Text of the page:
Pool builder dives into Rotterdam supervisor race

Frank Del Gallo said he is concerned with Rotterdam's high taxes, lack of transparency in government and the way people are treated with they enter through the doors of Town Hall. He is also concerned with the way the current administration has handled job development and creation over the past several years, and that's why he's running for Rotterdam town supervisor.

In early June, the town's Democratic Committee nominated Del Gallo, 70, to challenge incumbent Supervisor Steve Tommasone.

Del Gallo, a Rotterdam resident for 35 years, has never held political office before.

The bottom line is if they [voters] are happy with what they've got and who they have in office now, then there's no reason for them to vote for me, but if they're not happy and they want a change and they feel like I'm capable of changing the town, which I know I am, then they will vote for me and that's that, said Del Gallo.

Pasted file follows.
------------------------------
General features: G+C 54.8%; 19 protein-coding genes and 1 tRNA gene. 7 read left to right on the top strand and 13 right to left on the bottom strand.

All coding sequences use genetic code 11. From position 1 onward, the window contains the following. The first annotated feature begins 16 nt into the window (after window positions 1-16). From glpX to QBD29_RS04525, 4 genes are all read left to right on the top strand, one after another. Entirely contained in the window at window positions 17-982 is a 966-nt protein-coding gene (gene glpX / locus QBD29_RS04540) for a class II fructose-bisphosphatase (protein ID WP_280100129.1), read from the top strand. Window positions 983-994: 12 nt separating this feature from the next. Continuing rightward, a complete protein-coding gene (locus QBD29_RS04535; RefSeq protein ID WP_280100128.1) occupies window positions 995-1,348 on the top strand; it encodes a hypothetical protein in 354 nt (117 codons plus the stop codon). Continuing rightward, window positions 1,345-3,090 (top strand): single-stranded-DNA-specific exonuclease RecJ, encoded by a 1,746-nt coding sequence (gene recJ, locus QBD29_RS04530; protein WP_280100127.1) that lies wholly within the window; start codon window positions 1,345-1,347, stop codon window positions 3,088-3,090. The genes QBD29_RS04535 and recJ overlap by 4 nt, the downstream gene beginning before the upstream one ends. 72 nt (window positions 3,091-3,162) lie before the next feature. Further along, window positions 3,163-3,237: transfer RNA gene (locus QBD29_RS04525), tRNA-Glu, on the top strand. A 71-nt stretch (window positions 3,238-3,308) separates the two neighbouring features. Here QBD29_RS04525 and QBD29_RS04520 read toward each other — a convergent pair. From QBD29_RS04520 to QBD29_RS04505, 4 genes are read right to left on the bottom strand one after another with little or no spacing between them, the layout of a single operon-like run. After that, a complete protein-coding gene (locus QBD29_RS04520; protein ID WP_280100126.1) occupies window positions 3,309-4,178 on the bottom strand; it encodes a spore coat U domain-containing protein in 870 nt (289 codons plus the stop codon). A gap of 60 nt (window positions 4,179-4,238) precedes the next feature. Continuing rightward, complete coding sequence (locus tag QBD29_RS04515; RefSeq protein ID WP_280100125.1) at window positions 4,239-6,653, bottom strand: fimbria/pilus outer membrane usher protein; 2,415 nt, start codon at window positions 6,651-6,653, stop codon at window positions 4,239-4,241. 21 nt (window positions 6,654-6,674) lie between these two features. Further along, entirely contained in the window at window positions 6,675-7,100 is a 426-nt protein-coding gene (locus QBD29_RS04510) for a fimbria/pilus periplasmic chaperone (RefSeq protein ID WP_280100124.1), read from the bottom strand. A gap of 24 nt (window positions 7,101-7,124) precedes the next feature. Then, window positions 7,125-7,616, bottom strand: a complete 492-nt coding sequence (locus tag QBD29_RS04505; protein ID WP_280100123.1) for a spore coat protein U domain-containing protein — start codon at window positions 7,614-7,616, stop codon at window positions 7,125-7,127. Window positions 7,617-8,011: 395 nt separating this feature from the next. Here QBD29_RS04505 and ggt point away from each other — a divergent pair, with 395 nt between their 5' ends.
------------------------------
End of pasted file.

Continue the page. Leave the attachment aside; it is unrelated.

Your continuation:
He said that if he is elected, one of the first things he wants to do is figure out why taxes are so high in the town and how they can become more affordable.

"I went to protest [tax rates] at a hearing. There were people who could hardly walk. There were people who are older than I am and not as healthy, and they were over there protesting their taxes," said Del Gallo.

"What are you doing to these people? They collect a Social Security and a pension that's 30 years old that doesn't amount to anything," said Del Gallo.

He said that he doesn't want to see people leaving the Town of Rotterdam because their tax rates are too high.

Del Gallo said the current administration has shown "poor judgment" when it comes to working with businesses in the town and creating revenue and jobs.

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